A hallmark of the Resource Center for Persons with Disabilities is establishment of collaborative partnerships that help students and employees with disabilities more fully realize their academic, career, and life goals. The following partnerships are vital in our outreach efforts.
- State Vocational Rehabilitation
RCPD teams with the state Vocational Rehabilitation agencies, Michigan Rehabilitation Services, Bureau of Services for Blind Persons, and Disability Network, to provide or enhance academic and employment support services to individuals with disabilities. An active case with either of the state vocational rehabilitation programs results in a valuable additional layer of support that extends beyond the classroom and campus.
These agencies support persons with disabilities with services and resources that increase the potential for employment. As education is an important tool for increasing the likelihood of employment, costs related to attending college may be partially supported by one of these agencies if college attendance is included as part of a vocational plan.
The staff of the RCPD strongly encourages students and employees to become familiar with the potential of these vocational rehabilitation agencies. An Ability Access Specialist can provide a referral to a local representative from either of these agencies.
- Education Abroad
Any Student Can Go Abroad!
RSVP to the "Going Abroad with a Disability" workshop!
A workshop co-sponsored by the Resource Center for Persons with Disabilities (RCPD) & the Office for Education Abroad
Friday, November 1, 2019
1:30 - 3 pm
Third Floor, Room 311 Bessey Hall
• Learn strategies to successfully navigate going abroad with a disability!
• How to finance your experience
• Speak with RCPD students who have already gone abroad!
• How to receive your accommodations while abroad and more!
In today's global society, it is imperative that students acquire international skills and are exposed to other cultures. Education abroad affords an opportunity to develop these skills and makes you more competitive for employment. Participation provides the adventure and challenge of exploring different places and creates an awareness of other cultures. Students who have gone abroad often say that their time in another country changed their perspective of themselves and the world -- in addition to being the most exciting time of their college career!
Which Program is Right for You?
Visit the Education Abroad Advising Center in the International Center Room 108, 9am-5pm, Monday-Friday or by appointment to discuss your interests with an Education Abroad Advisor or peer advisor.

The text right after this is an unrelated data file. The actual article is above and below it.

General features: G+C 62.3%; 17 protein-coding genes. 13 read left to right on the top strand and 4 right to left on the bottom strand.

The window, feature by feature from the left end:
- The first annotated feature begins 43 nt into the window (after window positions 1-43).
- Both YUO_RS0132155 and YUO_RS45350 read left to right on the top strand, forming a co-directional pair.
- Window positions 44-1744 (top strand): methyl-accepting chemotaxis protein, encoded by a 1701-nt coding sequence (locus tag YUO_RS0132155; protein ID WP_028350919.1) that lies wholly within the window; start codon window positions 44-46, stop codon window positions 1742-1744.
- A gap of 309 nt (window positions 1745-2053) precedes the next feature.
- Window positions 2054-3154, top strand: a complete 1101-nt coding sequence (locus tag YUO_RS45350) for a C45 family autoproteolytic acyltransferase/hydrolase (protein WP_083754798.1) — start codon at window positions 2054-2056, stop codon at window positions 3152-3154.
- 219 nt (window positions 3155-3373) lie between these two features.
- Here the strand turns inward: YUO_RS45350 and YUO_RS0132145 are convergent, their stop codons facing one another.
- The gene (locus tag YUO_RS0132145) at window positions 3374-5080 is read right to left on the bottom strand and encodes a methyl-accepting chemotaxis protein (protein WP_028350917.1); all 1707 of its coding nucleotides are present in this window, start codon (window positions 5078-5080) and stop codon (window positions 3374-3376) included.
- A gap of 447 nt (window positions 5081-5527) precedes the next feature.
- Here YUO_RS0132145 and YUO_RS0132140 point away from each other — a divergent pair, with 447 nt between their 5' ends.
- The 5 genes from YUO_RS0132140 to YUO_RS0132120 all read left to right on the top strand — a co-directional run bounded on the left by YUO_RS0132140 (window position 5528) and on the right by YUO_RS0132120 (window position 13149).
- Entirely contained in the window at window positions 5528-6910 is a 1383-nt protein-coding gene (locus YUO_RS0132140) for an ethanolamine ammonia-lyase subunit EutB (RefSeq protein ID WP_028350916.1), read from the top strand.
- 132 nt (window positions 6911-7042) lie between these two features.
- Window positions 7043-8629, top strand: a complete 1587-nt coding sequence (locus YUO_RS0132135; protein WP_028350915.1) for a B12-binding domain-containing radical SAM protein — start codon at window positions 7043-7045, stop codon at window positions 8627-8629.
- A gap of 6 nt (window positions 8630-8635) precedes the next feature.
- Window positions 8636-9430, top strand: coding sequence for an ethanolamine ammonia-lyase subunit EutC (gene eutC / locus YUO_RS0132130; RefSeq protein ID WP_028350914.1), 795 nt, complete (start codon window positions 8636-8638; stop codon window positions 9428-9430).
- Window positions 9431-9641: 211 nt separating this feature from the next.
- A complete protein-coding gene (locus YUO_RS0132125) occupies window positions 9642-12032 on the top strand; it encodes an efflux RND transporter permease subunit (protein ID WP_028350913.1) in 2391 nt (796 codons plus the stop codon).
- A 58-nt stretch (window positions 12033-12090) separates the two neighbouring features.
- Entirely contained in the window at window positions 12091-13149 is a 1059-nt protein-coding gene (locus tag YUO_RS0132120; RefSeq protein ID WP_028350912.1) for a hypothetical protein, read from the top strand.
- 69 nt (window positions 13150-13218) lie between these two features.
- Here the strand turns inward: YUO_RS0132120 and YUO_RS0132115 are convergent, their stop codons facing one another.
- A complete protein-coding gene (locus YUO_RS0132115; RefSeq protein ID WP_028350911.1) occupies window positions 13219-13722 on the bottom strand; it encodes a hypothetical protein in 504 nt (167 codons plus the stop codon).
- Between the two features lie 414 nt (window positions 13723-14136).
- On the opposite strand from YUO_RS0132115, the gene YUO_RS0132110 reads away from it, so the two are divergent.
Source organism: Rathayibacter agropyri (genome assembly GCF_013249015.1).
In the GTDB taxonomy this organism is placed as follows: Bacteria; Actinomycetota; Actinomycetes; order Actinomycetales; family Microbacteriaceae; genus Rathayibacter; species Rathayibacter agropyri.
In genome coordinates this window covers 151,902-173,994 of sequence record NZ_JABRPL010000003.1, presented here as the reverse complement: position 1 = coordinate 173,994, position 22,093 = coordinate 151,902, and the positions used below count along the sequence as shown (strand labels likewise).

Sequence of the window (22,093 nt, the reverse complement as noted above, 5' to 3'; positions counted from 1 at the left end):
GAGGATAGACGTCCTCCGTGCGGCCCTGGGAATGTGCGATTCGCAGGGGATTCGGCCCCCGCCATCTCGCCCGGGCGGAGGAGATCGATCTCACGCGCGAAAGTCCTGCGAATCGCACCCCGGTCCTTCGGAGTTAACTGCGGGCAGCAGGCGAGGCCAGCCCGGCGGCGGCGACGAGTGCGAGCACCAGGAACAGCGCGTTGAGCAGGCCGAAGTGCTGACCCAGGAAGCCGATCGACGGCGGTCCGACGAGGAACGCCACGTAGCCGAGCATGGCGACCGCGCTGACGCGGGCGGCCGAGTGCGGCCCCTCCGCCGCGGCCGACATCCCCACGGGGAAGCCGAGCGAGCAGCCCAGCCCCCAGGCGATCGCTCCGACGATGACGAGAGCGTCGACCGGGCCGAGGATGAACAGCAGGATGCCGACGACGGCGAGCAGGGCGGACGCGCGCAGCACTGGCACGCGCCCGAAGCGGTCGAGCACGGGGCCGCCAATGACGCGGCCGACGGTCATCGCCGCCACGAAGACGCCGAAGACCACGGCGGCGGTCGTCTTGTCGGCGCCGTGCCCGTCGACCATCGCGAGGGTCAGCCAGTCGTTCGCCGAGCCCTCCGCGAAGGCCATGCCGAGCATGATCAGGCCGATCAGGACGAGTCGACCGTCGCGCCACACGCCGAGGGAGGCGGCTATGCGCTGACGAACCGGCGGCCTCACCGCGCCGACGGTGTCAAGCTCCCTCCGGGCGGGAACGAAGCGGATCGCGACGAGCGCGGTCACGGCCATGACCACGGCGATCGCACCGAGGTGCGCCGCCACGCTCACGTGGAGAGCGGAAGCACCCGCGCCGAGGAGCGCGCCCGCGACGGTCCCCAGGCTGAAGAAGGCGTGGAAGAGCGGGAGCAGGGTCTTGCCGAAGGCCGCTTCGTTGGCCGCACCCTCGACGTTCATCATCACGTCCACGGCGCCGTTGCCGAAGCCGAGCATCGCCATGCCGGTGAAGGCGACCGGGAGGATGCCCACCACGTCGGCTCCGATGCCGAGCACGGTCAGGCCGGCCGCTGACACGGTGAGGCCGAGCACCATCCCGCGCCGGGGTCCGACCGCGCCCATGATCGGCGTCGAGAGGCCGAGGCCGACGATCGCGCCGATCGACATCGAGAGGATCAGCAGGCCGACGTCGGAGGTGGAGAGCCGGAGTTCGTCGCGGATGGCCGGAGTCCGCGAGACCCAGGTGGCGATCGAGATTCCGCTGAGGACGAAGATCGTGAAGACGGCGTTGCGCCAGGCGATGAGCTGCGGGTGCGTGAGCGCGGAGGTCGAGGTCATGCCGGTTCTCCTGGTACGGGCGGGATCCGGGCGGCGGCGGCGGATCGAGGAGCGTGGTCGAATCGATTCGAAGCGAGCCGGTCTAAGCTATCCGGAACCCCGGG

Email: firstname.lastname@example.org | Phone: 517-353-8922
Key Steps to Receiving Accommodations for Your Education Abroad Experience
- Start this process early in the school year!!
- Research education abroad programs that fit your interests. Talk to your family, friends, and advisors to plan your education abroad experience socially, academically, and financially. Your RCPD specialist may be able to connect you with another student with a disability who has been abroad.
- Once you are accepted, meet with your RCPD specialist to discuss your accommodation needs.
- You and your RCPD specialist will fill an Education Abroad Accommodations Request Form that will be shared with your program coordinators. *This should be completed a semester in advance of your program!
Visit our Education Abroad Scholarship page for more information! There are numerous other opportunities for scholarships, resources, and education abroad programs. On MSU's campus, visit your college or the Office for Education Abroad. Outside organizations such as Mobility International and Abroad with Disabilities also work with students to create abroad experiences.
- Tower Guard - Sophomore Honor Society Since 1934
Michigan State University's Tower Guard is distinguished as one of the oldest active MSU-based student organization and has remained continuously active since 1934. Membership in Tower Guard is founded upon four "corners" or "pillars": leadership, service, scholarship, and character. The organization's main commitment is to serve students with disabilities. Each member upholds this tradition by dedicating a total of 120 hours of service through the Resource Center for Persons with Disabilities.